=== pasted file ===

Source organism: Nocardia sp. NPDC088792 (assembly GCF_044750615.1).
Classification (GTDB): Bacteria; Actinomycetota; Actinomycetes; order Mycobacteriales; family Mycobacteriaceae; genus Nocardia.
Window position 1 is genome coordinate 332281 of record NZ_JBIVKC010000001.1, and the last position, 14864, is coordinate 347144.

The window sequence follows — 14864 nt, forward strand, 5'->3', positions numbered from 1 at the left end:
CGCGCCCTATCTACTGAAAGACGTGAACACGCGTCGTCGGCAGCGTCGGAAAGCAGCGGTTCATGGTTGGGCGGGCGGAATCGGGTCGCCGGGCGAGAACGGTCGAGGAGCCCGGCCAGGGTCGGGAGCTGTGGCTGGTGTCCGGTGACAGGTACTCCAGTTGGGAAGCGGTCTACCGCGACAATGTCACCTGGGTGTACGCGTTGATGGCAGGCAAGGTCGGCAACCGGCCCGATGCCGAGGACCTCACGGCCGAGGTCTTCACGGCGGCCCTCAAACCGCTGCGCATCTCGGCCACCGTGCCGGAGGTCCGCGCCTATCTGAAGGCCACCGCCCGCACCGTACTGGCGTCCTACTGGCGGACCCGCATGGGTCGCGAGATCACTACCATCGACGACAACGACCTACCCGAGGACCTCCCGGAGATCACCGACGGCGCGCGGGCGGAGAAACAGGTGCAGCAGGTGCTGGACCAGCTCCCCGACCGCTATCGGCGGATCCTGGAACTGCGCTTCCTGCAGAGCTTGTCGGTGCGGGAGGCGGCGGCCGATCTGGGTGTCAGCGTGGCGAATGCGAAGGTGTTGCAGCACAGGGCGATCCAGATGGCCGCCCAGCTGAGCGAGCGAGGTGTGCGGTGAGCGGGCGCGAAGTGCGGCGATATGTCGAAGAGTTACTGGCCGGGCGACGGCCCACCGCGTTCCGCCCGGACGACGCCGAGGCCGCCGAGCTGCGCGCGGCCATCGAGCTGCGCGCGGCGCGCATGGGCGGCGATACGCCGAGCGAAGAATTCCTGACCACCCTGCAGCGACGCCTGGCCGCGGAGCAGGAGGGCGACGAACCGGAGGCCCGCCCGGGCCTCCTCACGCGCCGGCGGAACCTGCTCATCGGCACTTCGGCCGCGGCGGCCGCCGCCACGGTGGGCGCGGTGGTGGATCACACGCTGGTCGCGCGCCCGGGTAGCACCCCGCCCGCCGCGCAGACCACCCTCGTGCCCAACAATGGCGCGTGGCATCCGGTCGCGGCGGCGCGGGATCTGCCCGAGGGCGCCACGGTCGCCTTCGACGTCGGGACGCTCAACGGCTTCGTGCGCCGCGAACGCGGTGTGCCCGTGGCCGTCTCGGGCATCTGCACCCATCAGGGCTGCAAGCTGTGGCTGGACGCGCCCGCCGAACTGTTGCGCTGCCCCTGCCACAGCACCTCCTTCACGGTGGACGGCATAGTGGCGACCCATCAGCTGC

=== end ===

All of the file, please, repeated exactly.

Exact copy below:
Source organism: Nocardia sp. NPDC088792 (assembly GCF_044750615.1).
Classification (GTDB): Bacteria; Actinomycetota; Actinomycetes; order Mycobacteriales; family Mycobacteriaceae; genus Nocardia.
Window position 1 is genome coordinate 332281 of record NZ_JBIVKC010000001.1, and the last position, 14864, is coordinate 347144.

The window sequence follows — 14864 nt, forward strand, 5'->3', positions numbered from 1 at the left end:
CGCGCCCTATCTACTGAAAGACGTGAACACGCGTCGTCGGCAGCGTCGGAAAGCAGCGGTTCATGGTTGGGCGGGCGGAATCGGGTCGCCGGGCGAGAACGGTCGAGGAGCCCGGCCAGGGTCGGGAGCTGTGGCTGGTGTCCGGTGACAGGTACTCCAGTTGGGAAGCGGTCTACCGCGACAATGTCACCTGGGTGTACGCGTTGATGGCAGGCAAGGTCGGCAACCGGCCCGATGCCGAGGACCTCACGGCCGAGGTCTTCACGGCGGCCCTCAAACCGCTGCGCATCTCGGCCACCGTGCCGGAGGTCCGCGCCTATCTGAAGGCCACCGCCCGCACCGTACTGGCGTCCTACTGGCGGACCCGCATGGGTCGCGAGATCACTACCATCGACGACAACGACCTACCCGAGGACCTCCCGGAGATCACCGACGGCGCGCGGGCGGAGAAACAGGTGCAGCAGGTGCTGGACCAGCTCCCCGACCGCTATCGGCGGATCCTGGAACTGCGCTTCCTGCAGAGCTTGTCGGTGCGGGAGGCGGCGGCCGATCTGGGTGTCAGCGTGGCGAATGCGAAGGTGTTGCAGCACAGGGCGATCCAGATGGCCGCCCAGCTGAGCGAGCGAGGTGTGCGGTGAGCGGGCGCGAAGTGCGGCGATATGTCGAAGAGTTACTGGCCGGGCGACGGCCCACCGCGTTCCGCCCGGACGACGCCGAGGCCGCCGAGCTGCGCGCGGCCATCGAGCTGCGCGCGGCGCGCATGGGCGGCGATACGCCGAGCGAAGAATTCCTGACCACCCTGCAGCGACGCCTGGCCGCGGAGCAGGAGGGCGACGAACCGGAGGCCCGCCCGGGCCTCCTCACGCGCCGGCGGAACCTGCTCATCGGCACTTCGGCCGCGGCGGCCGCCGCCACGGTGGGCGCGGTGGTGGATCACACGCTGGTCGCGCGCCCGGGTAGCACCCCGCCCGCCGCGCAGACCACCCTCGTGCCCAACAATGGCGCGTGGCATCCGGTCGCGGCGGCGCGGGATCTGCCCGAGGGCGCCACGGTCGCCTTCGACGTCGGGACGCTCAACGGCTTCGTGCGCCGCGAACGCGGTGTGCCCGTGGCCGTCTCGGGCATCTGCACCCATCAGGGCTGCAAGCTGTGGCTGGACGCGCCCGCCGAACTGTTGCGCTGCCCCTGCCACAGCACCTCCTTCACGGTGGACGGCATAGTGGCGACCCATCAGCTGC